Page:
Its important that you recognize this and keep it as a priority (maintaining your marital connection) but also dont catastrophize to think that it will always be this way. As long as you put the effort in and you can help your Darling Husband to do the same, its very possible to go through a rough patch and move past it. This is a stressful time, if you’ve had a healthy marriage otherwise then I would think you guys can work through this.

Post # 21
Member
402 posts
Helper bee

anotheranonbee29 :  .” It’s very hard to try and forgive myself. It’s awful now looking back and knowing that your baby was basically a miracle and then when you got him home you felt nothing”

At the time you felt ‘nothing’ because you were suffering from post partum depression, it made you feel empty and numb and just barely functioning. This doesn’t mean you were a bad mom or didn’t love your baby, it meant that post partum depression locked you off from your feelings. Please don’t beat yourself up for this. Even if you’re past some of this now and you’ve bonded with your baby, it seems there is some lingering sadness and guilt and possibly lingering/ ongoing PPD even if it’s better than it was, please talk to your doctor about this.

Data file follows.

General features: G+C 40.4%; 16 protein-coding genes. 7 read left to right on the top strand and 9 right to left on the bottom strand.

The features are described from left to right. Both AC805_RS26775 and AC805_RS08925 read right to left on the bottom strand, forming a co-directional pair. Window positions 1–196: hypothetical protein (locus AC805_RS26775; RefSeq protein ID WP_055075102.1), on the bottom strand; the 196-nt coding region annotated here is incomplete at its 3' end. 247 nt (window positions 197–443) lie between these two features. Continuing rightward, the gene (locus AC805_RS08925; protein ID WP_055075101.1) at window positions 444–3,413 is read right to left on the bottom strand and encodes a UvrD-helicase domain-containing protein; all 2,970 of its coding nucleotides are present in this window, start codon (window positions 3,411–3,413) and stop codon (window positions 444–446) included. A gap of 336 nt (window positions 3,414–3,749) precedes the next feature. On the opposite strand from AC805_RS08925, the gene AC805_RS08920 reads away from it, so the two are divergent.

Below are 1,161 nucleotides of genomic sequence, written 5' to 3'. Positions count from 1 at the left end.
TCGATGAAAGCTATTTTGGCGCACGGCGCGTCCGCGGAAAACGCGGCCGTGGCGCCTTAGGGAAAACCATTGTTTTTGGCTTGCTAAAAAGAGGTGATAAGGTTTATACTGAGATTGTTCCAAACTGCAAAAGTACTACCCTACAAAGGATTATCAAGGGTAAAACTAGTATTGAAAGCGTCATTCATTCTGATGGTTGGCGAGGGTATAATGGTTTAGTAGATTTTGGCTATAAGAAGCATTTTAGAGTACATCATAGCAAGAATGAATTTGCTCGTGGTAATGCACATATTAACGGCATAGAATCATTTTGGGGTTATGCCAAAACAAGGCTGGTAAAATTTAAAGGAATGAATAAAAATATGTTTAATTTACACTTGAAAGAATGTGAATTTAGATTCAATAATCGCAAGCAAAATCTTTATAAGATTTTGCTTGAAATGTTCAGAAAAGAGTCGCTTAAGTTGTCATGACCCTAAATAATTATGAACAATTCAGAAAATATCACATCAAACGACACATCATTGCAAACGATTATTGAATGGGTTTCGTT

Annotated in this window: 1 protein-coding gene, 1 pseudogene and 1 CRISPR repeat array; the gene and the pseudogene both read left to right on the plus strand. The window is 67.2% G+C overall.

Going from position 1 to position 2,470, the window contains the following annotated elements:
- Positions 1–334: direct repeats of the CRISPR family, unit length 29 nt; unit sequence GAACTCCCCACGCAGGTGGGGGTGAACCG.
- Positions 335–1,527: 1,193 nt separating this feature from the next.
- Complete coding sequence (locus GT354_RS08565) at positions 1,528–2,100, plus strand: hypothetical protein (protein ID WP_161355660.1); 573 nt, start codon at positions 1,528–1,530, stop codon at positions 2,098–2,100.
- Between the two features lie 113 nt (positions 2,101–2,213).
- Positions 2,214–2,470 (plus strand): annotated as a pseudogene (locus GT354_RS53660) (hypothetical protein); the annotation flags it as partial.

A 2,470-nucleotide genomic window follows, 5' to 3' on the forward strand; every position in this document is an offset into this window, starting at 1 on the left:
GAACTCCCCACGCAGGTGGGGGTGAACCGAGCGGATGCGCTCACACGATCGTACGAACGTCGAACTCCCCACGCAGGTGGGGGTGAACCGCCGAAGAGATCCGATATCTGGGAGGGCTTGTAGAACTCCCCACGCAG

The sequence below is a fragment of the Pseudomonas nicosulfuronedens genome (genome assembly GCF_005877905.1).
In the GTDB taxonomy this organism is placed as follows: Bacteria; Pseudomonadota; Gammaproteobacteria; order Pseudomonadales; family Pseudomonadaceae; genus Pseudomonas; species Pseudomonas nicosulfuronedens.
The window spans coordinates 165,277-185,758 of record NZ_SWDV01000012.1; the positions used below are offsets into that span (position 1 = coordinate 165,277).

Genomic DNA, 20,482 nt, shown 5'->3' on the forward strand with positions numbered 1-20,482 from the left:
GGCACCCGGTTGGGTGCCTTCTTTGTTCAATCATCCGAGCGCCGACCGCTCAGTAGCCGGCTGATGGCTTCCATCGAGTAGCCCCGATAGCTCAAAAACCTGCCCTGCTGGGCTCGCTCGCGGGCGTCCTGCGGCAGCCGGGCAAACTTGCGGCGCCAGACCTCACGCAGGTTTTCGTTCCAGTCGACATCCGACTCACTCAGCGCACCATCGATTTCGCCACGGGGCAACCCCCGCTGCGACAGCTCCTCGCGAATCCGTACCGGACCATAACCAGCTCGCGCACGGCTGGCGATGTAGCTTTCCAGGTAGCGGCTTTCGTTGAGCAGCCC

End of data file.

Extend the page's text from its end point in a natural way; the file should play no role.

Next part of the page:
In addition to seeking medical help, I would also recommend Brooke Shields insightful and honest book “Down Came the Rain” about her own struggles with PPD. 

You tried to be open and honest about your PPD with your husband and he did you two very grave disservices, first of all he trivialized your concerns (which may have been a factor in you not going to your doctor) and then to add insult to injury he later judged you for what you shared with him. I feel so badly for you reading this, I feel like he let you down big time when you most needed his support.